Natalie Kolbe: There's three megatrends that we're looking to invest behind on the African continent. Firstly, is a very young demographic. We have the youngest population in the world. And if you have a look at what's going to happen over the next 20 to 25 years, Africa will add about 800 million people to the working age population. We will basically be the workforce of the world. Will come from this continent. And they are young. So these are youngsters. These are people below the age of 25. If anyone's got a child or a teenager, you'll know they're completely connected to their mobile phone. And they're doing everything on a mobile phone. So they feel very comfortable with digital products and services. And these are the kinds of businesses that we're looking to invest behind that are exactly that, that are providing digital products and services.

Natalie Kolbe: So you've got this massive demographic of young people that are going to be coming into the working age population, that are going to be driving tech-enabled businesses on the continent. So that's demographic one. The second mega-trend that we invest behind is investments into digital infrastructure. If you have a look at Africa, at what is available, most of Africa still runs on 3G and less. And we can all see there's most apps and the loading of web pages take a long time, etcetera. It's frustrating to work on 3G. That is changing. There's a lot of investment that is going into digital infrastructure. And as that moves to a 4G, 5G environment, you're going to see a lot of uptake and adoption of digital products and services, again, which is going to drive the businesses that we're investing behind. On that point as well, if you look at the mobile phone, of Africans that have mobile phones, only half have a smartphone.

Natalie Kolbe: The other half are still on feature phones. And if we think back to the time when we had feature phones, if any of us can remember that far back, there's not much you can do with a feature phone. So as that adoption scales, and it is scaling every year, more and more people are using smartphones. There's a whole world of digital adoption that opens up. So that's the second big trend. The third big trend is urbanization. So Africa historically has been a commodity and agricultural driven continent. A lot of Africans are moving to the cities, and that creates a density around the city where you can scale. So as the populations are moving into the cities, they're needing financial services, they're needing healthcare, they're needing access to markets. And again, if you're able to provide that in a very quick and scalable way through these digital products and services. So those are really the three megatrends that we're investing behind across the continent.

Justin Norman: Ngetha, you want to expand on that a little bit? 

Ngetha Waithaka: I'll probably jump into as Natalie said, there's certain sectors that we will find more interesting than others. The first is FinTech. We still believe that the financial services infrastructure on the continent is still not sufficiently developed. Obviously, payments has run quite ahead. But now we're talking about embedded finance, we're talking about InsurTech. These are business models that we really are getting excited behind.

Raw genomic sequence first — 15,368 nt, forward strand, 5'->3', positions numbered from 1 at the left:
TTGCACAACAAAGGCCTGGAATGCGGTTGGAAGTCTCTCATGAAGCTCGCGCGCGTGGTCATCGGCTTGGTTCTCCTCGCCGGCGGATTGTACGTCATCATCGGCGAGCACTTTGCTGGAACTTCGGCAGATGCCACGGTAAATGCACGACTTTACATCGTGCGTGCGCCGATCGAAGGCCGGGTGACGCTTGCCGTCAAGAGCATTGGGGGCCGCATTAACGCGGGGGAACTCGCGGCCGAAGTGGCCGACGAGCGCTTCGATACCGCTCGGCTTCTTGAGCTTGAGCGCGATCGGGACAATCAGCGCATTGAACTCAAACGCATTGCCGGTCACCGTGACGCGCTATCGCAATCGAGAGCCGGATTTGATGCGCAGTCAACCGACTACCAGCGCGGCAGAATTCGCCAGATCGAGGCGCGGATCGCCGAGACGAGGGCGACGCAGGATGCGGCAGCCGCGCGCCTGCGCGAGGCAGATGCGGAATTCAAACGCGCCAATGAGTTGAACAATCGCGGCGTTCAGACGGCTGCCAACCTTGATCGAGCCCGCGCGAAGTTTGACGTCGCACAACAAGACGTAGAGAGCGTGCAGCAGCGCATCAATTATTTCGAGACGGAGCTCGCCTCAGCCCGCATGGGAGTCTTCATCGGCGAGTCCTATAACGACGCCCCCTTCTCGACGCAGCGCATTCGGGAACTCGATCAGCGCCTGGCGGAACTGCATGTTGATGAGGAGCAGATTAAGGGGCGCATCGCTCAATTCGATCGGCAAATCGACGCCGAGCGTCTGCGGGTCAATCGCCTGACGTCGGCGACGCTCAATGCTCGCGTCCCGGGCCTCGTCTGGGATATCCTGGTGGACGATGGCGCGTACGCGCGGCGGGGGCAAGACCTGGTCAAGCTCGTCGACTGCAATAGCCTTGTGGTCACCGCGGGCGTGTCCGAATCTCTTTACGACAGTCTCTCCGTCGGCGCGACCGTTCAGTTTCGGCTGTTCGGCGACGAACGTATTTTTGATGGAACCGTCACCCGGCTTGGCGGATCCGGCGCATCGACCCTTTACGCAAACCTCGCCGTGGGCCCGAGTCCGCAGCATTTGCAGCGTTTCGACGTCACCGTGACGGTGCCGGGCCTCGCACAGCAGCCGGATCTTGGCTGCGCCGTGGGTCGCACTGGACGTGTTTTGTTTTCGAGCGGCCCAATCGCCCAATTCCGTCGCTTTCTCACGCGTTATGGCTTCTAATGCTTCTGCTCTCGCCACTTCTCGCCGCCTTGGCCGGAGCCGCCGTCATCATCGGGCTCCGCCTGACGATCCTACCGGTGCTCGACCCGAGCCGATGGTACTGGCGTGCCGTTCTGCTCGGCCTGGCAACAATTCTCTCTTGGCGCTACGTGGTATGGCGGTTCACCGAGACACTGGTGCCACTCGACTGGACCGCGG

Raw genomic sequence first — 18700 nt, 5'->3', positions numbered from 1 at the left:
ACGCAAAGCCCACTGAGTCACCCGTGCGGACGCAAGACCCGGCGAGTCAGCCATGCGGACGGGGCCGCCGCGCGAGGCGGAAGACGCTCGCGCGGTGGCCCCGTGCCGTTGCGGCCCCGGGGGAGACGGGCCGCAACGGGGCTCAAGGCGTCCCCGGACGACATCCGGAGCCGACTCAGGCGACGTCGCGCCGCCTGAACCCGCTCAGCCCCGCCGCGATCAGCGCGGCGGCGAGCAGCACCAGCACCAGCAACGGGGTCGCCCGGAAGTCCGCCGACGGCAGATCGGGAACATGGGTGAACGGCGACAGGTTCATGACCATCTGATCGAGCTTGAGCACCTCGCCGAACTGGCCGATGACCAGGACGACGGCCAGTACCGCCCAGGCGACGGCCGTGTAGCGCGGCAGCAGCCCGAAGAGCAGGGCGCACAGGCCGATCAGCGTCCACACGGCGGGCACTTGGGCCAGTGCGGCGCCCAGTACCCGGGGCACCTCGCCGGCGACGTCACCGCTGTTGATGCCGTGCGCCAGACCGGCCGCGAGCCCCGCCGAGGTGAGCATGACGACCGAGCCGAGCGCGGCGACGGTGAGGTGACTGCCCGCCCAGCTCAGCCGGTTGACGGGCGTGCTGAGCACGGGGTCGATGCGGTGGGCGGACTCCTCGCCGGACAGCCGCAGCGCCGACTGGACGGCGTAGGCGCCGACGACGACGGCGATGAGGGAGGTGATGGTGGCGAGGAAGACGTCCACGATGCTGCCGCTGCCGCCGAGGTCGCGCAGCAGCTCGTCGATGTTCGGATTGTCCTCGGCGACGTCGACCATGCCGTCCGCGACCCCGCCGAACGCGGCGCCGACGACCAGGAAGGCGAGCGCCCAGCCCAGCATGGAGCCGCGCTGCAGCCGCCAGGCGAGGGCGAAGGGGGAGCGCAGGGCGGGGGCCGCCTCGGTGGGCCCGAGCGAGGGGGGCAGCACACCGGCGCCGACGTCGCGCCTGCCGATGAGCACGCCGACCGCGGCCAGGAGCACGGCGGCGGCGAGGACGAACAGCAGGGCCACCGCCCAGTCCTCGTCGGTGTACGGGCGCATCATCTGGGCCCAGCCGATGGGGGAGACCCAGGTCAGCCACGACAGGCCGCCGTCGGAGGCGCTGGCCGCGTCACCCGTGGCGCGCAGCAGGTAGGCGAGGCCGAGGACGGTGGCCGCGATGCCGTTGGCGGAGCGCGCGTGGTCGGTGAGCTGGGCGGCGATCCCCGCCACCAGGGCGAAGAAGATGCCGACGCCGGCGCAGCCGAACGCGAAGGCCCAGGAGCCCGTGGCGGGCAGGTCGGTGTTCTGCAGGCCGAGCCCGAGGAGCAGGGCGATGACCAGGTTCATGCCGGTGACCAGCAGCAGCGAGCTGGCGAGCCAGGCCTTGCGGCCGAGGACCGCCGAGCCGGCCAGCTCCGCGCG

Ngetha Waithaka: The second one is market enablement. And market enablement we use is a pretty big bucket of business models. And I'd say it's these businesses that break down the barriers of doing trade on our continent. So think about logistics networks, think about marketplaces, think about supply chain businesses, the CFO stack. So that's a pretty big business bucket that we're very excited behind. And then the last two are MedTech and EdTech. And those two are largely because you can't build schools and hospitals fast enough on the continent. And there will be opportunities to leapfrog. As Natalie said, as more and more people get access to smart devices, then you can accelerate the provision of either telemedicine or some curriculum on the cell phone. So those are the four sectors that we are super excited about.

Justin Norman: Lexi, thinking a bit longer term and farther afield as well, Ngetha just talked a little bit about leapfrogging, right? And I think that there's this proverbial question about building for where the market is today versus obviously very young population and obviously a lot of nascent technology out there to solve problems in new and innovative ways. So what are you thinking about and what are you looking at over a longer term horizon as well? 

Lexi Novitske: So I think that there are certainly two big trends that we're following or things that we're very excited about over the longer term. Look, we don't know which way these will play out, but I can assure you that both will be extremely meaningful in the life of our fund. The first is AI has an incredible role to play in the problems that African businesses are trying to solve. Look, you can absolutely build, I think, an AI only company on the African continent that is solving a problem set that is needed for a local company, that an international company might not have the data sets necessarily to solve as easily as a local company. But even beyond that, I think every company that we are investing in is using AI as part of their product stack already today. These are models for decision making and identifying problems in complex supply chains.